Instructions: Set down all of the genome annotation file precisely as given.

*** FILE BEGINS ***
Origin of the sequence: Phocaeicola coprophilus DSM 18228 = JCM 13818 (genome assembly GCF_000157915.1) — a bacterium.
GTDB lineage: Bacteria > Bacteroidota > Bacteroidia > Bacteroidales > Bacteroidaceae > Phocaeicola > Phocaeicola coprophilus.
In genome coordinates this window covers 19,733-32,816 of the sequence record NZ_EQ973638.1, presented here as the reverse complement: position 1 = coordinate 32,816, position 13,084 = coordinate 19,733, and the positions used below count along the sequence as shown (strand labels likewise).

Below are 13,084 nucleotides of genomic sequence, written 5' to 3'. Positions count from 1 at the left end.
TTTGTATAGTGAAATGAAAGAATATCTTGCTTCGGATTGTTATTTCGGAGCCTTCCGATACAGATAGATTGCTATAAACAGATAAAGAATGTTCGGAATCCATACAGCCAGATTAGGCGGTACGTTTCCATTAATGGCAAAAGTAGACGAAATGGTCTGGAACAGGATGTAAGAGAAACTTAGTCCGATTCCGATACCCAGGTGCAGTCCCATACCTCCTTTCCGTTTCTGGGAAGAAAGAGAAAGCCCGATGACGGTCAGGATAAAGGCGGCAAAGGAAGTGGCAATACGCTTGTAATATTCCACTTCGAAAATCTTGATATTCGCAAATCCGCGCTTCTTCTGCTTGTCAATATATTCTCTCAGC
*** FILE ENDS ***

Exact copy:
Origin of the sequence: Phocaeicola coprophilus DSM 18228 = JCM 13818 (genome assembly GCF_000157915.1) — a bacterium.
GTDB lineage: Bacteria > Bacteroidota > Bacteroidia > Bacteroidales > Bacteroidaceae > Phocaeicola > Phocaeicola coprophilus.
In genome coordinates this window covers 19,733-32,816 of the sequence record NZ_EQ973638.1, presented here as the reverse complement: position 1 = coordinate 32,816, position 13,084 = coordinate 19,733, and the positions used below count along the sequence as shown (strand labels likewise).

Below are 13,084 nucleotides of genomic sequence, written 5' to 3'. Positions count from 1 at the left end.
TTTGTATAGTGAAATGAAAGAATATCTTGCTTCGGATTGTTATTTCGGAGCCTTCCGATACAGATAGATTGCTATAAACAGATAAAGAATGTTCGGAATCCATACAGCCAGATTAGGCGGTACGTTTCCATTAATGGCAAAAGTAGACGAAATGGTCTGGAACAGGATGTAAGAGAAACTTAGTCCGATTCCGATACCCAGGTGCAGTCCCATACCTCCTTTCCGTTTCTGGGAAGAAAGAGAAAGCCCGATGACGGTCAGGATAAAGGCGGCAAAGGAAGTGGCAATACGCTTGTAATATTCCACTTCGAAAATCTTGATATTCGCAAATCCGCGCTTCTTCTGCTTGTCAATATATTCTCTCAGC